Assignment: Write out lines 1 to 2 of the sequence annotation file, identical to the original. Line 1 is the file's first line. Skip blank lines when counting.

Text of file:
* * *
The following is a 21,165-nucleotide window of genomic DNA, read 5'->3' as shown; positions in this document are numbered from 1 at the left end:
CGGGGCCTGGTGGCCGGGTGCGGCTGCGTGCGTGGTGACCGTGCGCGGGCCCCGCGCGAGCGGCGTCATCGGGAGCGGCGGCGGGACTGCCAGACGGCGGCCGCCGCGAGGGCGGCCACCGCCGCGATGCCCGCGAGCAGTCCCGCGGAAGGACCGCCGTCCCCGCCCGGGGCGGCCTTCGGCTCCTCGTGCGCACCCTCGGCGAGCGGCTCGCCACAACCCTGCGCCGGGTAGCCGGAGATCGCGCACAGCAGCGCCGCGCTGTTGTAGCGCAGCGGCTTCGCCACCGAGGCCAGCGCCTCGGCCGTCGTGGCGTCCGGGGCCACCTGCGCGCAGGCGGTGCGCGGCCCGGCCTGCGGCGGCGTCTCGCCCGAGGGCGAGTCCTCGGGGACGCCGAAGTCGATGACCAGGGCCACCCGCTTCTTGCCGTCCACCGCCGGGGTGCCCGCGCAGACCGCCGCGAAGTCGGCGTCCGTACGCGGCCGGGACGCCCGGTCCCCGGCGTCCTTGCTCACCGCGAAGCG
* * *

The following is a 21,165-nucleotide window of genomic DNA, read 5'->3' as shown; positions in this document are numbered from 1 at the left end:
CGGGGCCTGGTGGCCGGGTGCGGCTGCGTGCGTGGTGACCGTGCGCGGGCCCCGCGCGAGCGGCGTCATCGGGAGCGGCGGCGGGACTGCCAGACGGCGGCCGCCGCGAGGGCGGCCACCGCCGCGATGCCCGCGAGCAGTCCCGCGGAAGGACCGCCGTCCCCGCCCGGGGCGGCCTTCGGCTCCTCGTGCGCACCCTCGGCGAGCGGCTCGCCACAACCCTGCGCCGGGTAGCCGGAGATCGCGCACAGCAGCGCCGCGCTGTTGTAGCGCAGCGGCTTCGCCACCGAGGCCAGCGCCTCGGCCGTCGTGGCGTCCGGGGCCACCTGCGCGCAGGCGGTGCGCGGCCCGGCCTGCGGCGGCGTCTCGCCCGAGGGCGAGTCCTCGGGGACGCCGAAGTCGATGACCAGGGCCACCCGCTTCTTGCCGTCCACCGCCGGGGTGCCCGCGCAGACCGCCGCGAAGTCGGCGTCCGTACGCGGCCGGGACGCCCGGTCCCCGGCGTCCTTGCTCACCGCGAAGCG